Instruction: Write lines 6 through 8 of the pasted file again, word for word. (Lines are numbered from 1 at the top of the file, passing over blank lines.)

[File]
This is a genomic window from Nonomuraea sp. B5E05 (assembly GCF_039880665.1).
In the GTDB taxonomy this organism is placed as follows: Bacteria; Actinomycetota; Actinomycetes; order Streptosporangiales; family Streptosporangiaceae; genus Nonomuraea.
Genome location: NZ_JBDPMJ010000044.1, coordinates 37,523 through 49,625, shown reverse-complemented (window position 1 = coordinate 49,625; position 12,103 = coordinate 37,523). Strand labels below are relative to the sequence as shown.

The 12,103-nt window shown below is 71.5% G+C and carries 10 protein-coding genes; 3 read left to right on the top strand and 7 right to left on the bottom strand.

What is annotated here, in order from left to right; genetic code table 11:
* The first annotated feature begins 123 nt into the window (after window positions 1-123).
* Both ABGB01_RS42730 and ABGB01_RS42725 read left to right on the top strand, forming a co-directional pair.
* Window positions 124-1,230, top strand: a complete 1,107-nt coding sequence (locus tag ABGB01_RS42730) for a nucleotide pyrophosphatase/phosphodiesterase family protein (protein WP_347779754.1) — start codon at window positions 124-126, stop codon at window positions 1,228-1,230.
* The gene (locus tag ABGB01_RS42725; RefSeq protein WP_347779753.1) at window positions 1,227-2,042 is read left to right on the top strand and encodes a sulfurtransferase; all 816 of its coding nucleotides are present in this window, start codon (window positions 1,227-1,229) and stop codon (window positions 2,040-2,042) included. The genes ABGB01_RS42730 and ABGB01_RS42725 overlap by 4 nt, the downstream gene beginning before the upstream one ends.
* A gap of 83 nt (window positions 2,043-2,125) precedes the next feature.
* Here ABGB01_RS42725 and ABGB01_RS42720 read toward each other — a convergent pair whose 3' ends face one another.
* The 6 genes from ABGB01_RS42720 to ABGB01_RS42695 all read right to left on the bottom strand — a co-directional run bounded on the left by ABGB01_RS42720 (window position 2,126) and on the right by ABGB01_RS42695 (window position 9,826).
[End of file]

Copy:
* The first annotated feature begins 123 nt into the window (after window positions 1-123).
* Both ABGB01_RS42730 and ABGB01_RS42725 read left to right on the top strand, forming a co-directional pair.
* Window positions 124-1,230, top strand: a complete 1,107-nt coding sequence (locus tag ABGB01_RS42730) for a nucleotide pyrophosphatase/phosphodiesterase family protein (protein WP_347779754.1) — start codon at window positions 124-126, stop codon at window positions 1,228-1,230.